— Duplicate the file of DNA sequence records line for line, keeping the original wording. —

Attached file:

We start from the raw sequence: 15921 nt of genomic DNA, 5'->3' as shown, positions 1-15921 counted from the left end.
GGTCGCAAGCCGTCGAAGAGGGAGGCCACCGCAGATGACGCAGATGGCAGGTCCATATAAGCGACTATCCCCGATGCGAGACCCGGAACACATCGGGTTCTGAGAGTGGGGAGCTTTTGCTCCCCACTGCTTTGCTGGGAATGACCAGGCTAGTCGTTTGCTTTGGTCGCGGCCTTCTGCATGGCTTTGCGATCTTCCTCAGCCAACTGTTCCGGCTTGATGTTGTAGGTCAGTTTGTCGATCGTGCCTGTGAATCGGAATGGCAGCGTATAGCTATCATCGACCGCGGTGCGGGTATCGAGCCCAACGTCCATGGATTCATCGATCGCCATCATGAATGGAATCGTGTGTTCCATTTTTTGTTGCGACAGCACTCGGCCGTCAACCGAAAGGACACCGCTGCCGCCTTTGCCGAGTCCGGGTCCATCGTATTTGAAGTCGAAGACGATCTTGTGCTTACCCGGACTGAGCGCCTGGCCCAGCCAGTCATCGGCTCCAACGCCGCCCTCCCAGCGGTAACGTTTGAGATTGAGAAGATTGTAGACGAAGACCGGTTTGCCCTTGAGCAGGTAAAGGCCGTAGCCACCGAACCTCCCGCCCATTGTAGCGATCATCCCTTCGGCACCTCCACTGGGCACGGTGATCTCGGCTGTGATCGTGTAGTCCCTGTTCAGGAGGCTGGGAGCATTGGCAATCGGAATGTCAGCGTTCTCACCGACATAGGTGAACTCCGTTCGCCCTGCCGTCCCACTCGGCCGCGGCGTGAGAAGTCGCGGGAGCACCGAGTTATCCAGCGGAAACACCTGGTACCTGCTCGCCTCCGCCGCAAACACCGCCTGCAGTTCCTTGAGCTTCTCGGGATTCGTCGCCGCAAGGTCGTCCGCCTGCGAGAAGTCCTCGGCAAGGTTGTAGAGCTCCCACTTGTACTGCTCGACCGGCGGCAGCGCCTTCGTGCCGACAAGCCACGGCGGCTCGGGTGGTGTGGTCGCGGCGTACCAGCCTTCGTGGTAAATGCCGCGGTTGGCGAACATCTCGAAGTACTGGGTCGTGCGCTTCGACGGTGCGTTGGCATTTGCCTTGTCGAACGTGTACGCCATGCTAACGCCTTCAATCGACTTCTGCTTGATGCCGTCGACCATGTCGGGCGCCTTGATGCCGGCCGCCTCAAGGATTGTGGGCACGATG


We start from the raw sequence: 15921 nt of genomic DNA, 5'->3' as shown, positions 1-15921 counted from the left end.
GGTCGCAAGCCGTCGAAGAGGGAGGCCACCGCAGATGACGCAGATGGCAGGTCCATATAAGCGACTATCCCCGATGCGAGACCCGGAACACATCGGGTTCTGAGAGTGGGGAGCTTTTGCTCCCCACTGCTTTGCTGGGAATGACCAGGCTAGTCGTTTGCTTTGGTCGCGGCCTTCTGCATGGCTTTGCGATCTTCCTCAGCCAACTGTTCCGGCTTGATGTTGTAGGTCAGTTTGTCGATCGTGCCTGTGAATCGGAATGGCAGCGTATAGCTATCATCGACCGCGGTGCGGGTATCGAGCCCAACGTCCATGGATTCATCGATCGCCATCATGAATGGAATCGTGTGTTCCATTTTTTGTTGCGACAGCACTCGGCCGTCAACCGAAAGGACACCGCTGCCGCCTTTGCCGAGTCCGGGTCCATCGTATTTGAAGTCGAAGACGATCTTGTGCTTACCCGGACTGAGCGCCTGGCCCAGCCAGTCATCGGCTCCAACGCCGCCCTCCCAGCGGTAACGTTTGAGATTGAGAAGATTGTAGACGAAGACCGGTTTGCCCTTGAGCAGGTAAAGGCCGTAGCCACCGAACCTCCCGCCCATTGTAGCGATCATCCCTTCGGCACCTCCACTGGGCACGGTGATCTCGGCTGTGATCGTGTAGTCCCTGTTCAGGAGGCTGGGAGCATTGGCAATCGGAATGTCAGCGTTCTCACCGACATAGGTGAACTCCGTTCGCCCTGCCGTCCCACTCGGCCGCGGCGTGAGAAGTCGCGGGAGCACCGAGTTATCCAGCGGAAACACCTGGTACCTGCTCGCCTCCGCCGCAAACACCGCCTGCAGTTCCTTGAGCTTCTCGGGATTCGTCGCCGCAAGGTCGTCCGCCTGCGAGAAGTCCTCGGCAAGGTTGTAGAGCTCCCACTTGTACTGCTCGACCGGCGGCAGCGCCTTCGTGCCGACAAGCCACGGCGGCTCGGGTGGTGTGGTCGCGGCGTACCAGCCTTCGTGGTAAATGCCGCGGTTGGCGAACATCTCGAAGTACTGGGTCGTGCGCTTCGACGGTGCGTTGGCATTTGCCTTGTCGAACGTGTACGCCATGCTAACGCCTTCAATCGACTTCTGCTTGATGCCGTCGACCATGTCGGGCGCCTTGATGCCGGCCGCCTCAAGGATTGTGGGCACGATG